Unpublished Disposition, 883 F.2d 1025 (9th Cir. 1989)Annotate this Case
UNITED STATES of America, Plaintiff-Appellee,v.Mario HERRERA, Defendant-Appellant.
United States Court of Appeals, Ninth Circuit.
Submitted Aug. 11, 1989.* Decided Aug. 23, 1989.
Before JAMES R. BROWNING, FARRIS and CANBY, Circuit Judges.
Mario Herrera appeals the district court denial of his motion to dismiss for 1) alleged witness intimidation, 2) the court's exclusion of testimony concerning the reputation of a fugitive codefendant and 3) for insufficient evidence. He is charged with three counts of a four count indictment alleging drug conspiracy, in violation of 21 U.S.C. § 846 (count one); possession of heroin with intent to distribute in violation of 21 U.S.C. § 841(a) (1) (count two); and distribution of heroin in violation of 21 U.S.C. § 841(a) (1) (count three).
We review findings concerning government misconduct under a clearly erroneous standard. United States v. Little, 753 F.2d 1420, 1439 (9th Cir. 1984). The defendant alleged that Detective Piastro had intimidated witnesses by an emotional outburst in the witness room. It was not error to deny the motion to dismiss on these grounds since Herrera has not shown that the outburst in any way influenced the proceedings. This case differs from Webb v. Texas, 409 U.S. 95, 96 (1972) (where a witness refused to testify following the judge's excessive admonition that he would be charged with perjury if he lied) and United States v. MacCloskey, 628 F.2d 468, 475-76 & n. 14 (4th Cir. 1982) (the chief defense witness invoked the Fifth Amendment at least 14 times concerning questions she had answered in detail in voir dire before the prosecutor suggested that she had "better remember the privilege of the Fifth Amendment").
The outburst was witnessed by three defense witnesses, Maria Valencia de Rubio, Manuel Valencia and Pedro Valencia. Mrs. Rubio testified regarding the outburst at the evidentiary hearing as well as at trial. Manuel Valencia testified at the evidentiary hearing but was not called at trial. Pedro was not called at either the hearing or the trial.
Herrera alleges Mrs. Rubio was less "forthcoming" than she had been during previous interviews, asserting that she was reluctant to maintain eye contact and that she appeared apprehensive. Even if Herrera is correct, the record fails to establish a connection between the outburst and the alleged apprehension.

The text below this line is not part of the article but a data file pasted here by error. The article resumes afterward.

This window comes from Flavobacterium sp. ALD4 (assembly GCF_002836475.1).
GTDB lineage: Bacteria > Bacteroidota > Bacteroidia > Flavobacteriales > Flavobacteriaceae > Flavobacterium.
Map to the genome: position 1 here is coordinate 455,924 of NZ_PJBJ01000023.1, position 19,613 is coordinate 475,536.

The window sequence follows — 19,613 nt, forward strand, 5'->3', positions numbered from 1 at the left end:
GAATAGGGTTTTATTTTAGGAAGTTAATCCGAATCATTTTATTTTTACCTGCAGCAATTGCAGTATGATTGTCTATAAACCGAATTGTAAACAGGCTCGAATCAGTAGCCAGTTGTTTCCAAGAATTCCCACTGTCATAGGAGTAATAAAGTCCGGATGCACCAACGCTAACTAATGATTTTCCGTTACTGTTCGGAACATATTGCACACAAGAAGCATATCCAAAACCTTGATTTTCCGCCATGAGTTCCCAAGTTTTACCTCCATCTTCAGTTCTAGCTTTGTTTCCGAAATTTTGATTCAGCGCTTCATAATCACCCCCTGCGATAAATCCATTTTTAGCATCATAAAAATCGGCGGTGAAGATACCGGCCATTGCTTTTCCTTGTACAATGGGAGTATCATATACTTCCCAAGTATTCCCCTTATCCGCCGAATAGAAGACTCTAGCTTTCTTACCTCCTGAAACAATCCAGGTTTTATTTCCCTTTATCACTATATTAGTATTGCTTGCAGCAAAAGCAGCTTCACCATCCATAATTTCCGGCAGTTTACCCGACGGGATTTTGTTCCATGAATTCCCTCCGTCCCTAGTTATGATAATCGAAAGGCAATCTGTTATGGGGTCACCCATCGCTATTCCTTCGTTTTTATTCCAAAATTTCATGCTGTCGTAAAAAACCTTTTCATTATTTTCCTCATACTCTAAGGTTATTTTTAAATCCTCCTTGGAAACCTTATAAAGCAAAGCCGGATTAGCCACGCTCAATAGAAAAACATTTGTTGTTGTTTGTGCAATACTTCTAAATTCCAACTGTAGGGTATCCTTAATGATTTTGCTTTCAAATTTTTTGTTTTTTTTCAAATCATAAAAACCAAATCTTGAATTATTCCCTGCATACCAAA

We review exclusion of evidence under the abuse of discretion standard. United States v. Patterson, 819 F.2d 1495, 1503 (9th Cir. 1987). We find no abuse of discretion in the exclusion of Mrs. Rubio's testimony concerning her husband's character as a "mean drunk." Herrera implies that he acted under duress and therefore this testimony was relevant. We understand but reject the argument. There had already been testimony that depicted Mr. Rubio's character. This testimony was cumulative, and therefore its exclusion was within the court's discretion. Hamling v. United States, 418 U.S. 87, 127 (1974) (trial court has considerable latitude to reject even relevant evidence if it is considered to be cumulative).
We review sufficiency of the evidence in the light most favorable to the government "respecting the exclusive province of the jury to determine the credibility of the witness, resolve evidentiary conflicts and draw reasonable inferences from proven facts, by assuming that the jury resolved all such matters in a manner which supports the verdict." United States v. Goode, 814 F.2d 1353, 1355 (9th Cir. 1987) (quoting United States v. Ramos, 558 F.2d 545, 546 (9th Cir. 1977)).
There was sufficient evidence to support the conviction: 1) Herrera attended the last meeting between the sellers and the buyers; 2) the next day he accompanied Rubio to the actual transfer of the drugs; 3) Herrera was registered in a room in the hotel adjacent to the transfer location; 4) Rubio told the undercover officer in Herrera's presence that Herrera would get the truck, drive it over and show the drugs to agent Piastro and 5) after Rubio stated all of that, Herrera gestured and said "okay"; 6) Herrera got the vehicle, and gave the bag to detective Piastro, tearing off the top of the bag to show him the drugs. We recognize that Herrera denies that he tore the top off the bag, but he failed to show why we should disregard the jury's evaluation of the conflicting testimony. See Goode, 814 F.2d at 1355.